The dream for overweight people: just turn up the internal heat and naturally burn off the extra fat. It turns out that genetically some people do have more active ‘internal heat’ and they actually are burning off more energy.

The basis for weight loss is one of two things: the reduction of energy consumption or an increase in energy use.  This is classically thought of as “calories in, calories out”, but research is showing us that it is more complex than that. We all know that some people just seem to be able to eat more and exercise little while maintaining a lean physique.

Brown fat is one of the factors that comes into play for people who are naturally leaner.

Let’s get a little science-y with fat – or, rather, adipose tissue…
There are three kinds of adipose tissue. What we normally think of as fat is the white adipose tissue that stores energy in the form of fat. Brown adipose tissue, on the other hand, is a thermally more active tissue that is generating a lot of body heat.  And beige (or brite) adipose tissue is something in between – perhaps a transition between white and brown.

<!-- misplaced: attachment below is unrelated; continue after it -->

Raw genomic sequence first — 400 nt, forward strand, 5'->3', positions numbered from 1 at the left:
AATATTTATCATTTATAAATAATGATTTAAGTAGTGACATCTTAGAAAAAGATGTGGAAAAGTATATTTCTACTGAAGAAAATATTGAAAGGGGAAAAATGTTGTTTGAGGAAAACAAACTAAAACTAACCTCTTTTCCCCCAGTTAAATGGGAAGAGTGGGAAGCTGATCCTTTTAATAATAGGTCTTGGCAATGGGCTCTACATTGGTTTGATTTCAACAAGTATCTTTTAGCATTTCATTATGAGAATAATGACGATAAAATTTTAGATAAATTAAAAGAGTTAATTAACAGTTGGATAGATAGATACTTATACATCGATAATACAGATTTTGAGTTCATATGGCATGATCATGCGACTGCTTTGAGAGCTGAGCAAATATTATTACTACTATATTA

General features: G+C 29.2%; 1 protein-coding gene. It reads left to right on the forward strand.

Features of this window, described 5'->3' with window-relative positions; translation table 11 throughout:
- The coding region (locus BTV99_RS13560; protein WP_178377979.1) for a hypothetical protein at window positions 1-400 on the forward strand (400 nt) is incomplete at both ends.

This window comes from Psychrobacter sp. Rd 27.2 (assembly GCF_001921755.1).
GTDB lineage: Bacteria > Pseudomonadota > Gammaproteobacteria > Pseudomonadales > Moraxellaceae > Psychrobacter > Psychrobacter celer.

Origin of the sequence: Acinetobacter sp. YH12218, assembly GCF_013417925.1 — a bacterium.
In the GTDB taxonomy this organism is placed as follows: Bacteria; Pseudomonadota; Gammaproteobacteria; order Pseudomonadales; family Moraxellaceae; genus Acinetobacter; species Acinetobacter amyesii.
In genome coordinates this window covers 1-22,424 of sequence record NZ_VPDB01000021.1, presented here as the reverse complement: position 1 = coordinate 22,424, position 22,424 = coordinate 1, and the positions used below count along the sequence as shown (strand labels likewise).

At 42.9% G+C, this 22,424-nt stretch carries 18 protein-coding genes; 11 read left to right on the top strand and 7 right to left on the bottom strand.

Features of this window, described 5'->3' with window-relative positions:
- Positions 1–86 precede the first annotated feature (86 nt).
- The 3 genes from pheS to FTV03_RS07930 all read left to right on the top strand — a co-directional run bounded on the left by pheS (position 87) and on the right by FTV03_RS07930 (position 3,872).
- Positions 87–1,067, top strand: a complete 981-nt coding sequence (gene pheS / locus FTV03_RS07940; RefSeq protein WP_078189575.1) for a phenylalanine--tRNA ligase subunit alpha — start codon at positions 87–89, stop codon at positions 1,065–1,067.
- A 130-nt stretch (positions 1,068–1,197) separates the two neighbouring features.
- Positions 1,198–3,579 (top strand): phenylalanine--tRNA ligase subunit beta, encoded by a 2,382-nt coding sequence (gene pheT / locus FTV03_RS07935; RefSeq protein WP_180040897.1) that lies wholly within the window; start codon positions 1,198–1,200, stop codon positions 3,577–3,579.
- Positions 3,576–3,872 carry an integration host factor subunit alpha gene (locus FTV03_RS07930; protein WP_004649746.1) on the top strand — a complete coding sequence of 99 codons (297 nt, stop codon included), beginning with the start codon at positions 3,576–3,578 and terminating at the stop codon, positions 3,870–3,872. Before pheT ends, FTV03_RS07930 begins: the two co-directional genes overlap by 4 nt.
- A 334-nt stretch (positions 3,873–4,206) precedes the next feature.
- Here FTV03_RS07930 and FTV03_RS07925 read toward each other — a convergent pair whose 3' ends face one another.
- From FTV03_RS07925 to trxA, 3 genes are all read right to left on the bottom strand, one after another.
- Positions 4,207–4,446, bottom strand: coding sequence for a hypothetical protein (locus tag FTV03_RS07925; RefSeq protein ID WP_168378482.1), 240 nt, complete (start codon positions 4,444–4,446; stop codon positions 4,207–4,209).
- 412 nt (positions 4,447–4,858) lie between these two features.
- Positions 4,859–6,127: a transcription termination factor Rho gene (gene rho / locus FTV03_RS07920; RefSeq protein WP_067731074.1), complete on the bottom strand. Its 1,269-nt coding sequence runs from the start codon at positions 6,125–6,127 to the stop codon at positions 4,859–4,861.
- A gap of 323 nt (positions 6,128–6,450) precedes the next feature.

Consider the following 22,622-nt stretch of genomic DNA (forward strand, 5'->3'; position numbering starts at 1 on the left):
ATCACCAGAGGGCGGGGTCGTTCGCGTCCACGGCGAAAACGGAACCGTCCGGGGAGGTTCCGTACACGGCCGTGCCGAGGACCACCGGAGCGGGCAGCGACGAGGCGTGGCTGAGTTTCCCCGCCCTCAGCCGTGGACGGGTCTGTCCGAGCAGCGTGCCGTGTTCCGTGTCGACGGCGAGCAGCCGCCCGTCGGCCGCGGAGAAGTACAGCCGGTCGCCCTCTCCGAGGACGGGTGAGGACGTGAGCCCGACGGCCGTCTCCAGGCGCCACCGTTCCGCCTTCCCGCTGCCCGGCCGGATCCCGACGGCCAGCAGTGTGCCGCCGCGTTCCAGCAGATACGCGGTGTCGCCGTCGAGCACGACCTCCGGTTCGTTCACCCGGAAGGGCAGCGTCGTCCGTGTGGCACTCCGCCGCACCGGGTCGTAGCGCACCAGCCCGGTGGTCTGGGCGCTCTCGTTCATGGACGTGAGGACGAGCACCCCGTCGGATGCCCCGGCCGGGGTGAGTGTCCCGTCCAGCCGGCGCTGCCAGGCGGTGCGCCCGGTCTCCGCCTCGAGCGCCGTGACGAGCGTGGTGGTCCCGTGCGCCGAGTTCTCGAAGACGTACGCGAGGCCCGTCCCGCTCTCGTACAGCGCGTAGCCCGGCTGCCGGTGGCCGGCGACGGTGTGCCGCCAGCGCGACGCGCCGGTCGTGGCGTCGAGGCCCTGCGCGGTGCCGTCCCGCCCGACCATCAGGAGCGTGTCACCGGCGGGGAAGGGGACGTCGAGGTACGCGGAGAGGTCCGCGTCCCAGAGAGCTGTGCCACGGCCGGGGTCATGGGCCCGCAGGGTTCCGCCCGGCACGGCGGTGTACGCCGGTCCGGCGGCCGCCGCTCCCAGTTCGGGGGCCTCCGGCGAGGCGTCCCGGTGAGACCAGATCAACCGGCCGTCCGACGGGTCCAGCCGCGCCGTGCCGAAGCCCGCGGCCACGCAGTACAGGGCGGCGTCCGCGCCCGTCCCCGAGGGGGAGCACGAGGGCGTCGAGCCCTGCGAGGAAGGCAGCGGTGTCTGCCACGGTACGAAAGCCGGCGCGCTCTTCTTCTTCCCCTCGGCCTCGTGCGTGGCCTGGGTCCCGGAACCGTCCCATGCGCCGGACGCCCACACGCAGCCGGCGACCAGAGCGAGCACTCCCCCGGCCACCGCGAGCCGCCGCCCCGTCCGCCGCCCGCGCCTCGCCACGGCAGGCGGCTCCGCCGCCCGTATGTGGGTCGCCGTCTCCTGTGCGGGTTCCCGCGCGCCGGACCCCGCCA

Babies are born with up to 5% of their body mass as brown fat. This thermally active fat helps to keep the newborn warm since they are unable to shiver.  Adults have relatively little brown fat (located around the collar bone and upper back). Lean people have been found to have a greater percentage of brown fat than obese people. Mammals that hibernate usually have larger amounts of brown fat to keep them warm in the winter.

There has been a lot of interest in activating brown adipose tissue in order to induce weight loss and to protect against heart disease and diabetic retinopathy. This seems like an ideal weight loss scheme: cause the body to increase the amount of heat produced (calories out) by naturally burning fatty acids.

So what makes brown fat ‘brown’?  It looks brown under a microscope because it has a lot more mitochondria, which contain iron. These mitochondria contain Uncoupling Protein 1  which is coded for by the UCP1 gene. (UCP1 is also referred to in some studies as ‘thermogenin’.) Normally, mitochondria produce a little heat as a byproduct of energy production (ATP creation), but the mitochondria in brown adipose tissue that have UCP1 produce quite a bit of heat. Within the mitochondria, UCP1 uncouples the energy generation from ATP and instead uses it to produce the extra heat.[ref]

UCP1 (Thermogenin) Activation Pathway (Public Domain Image)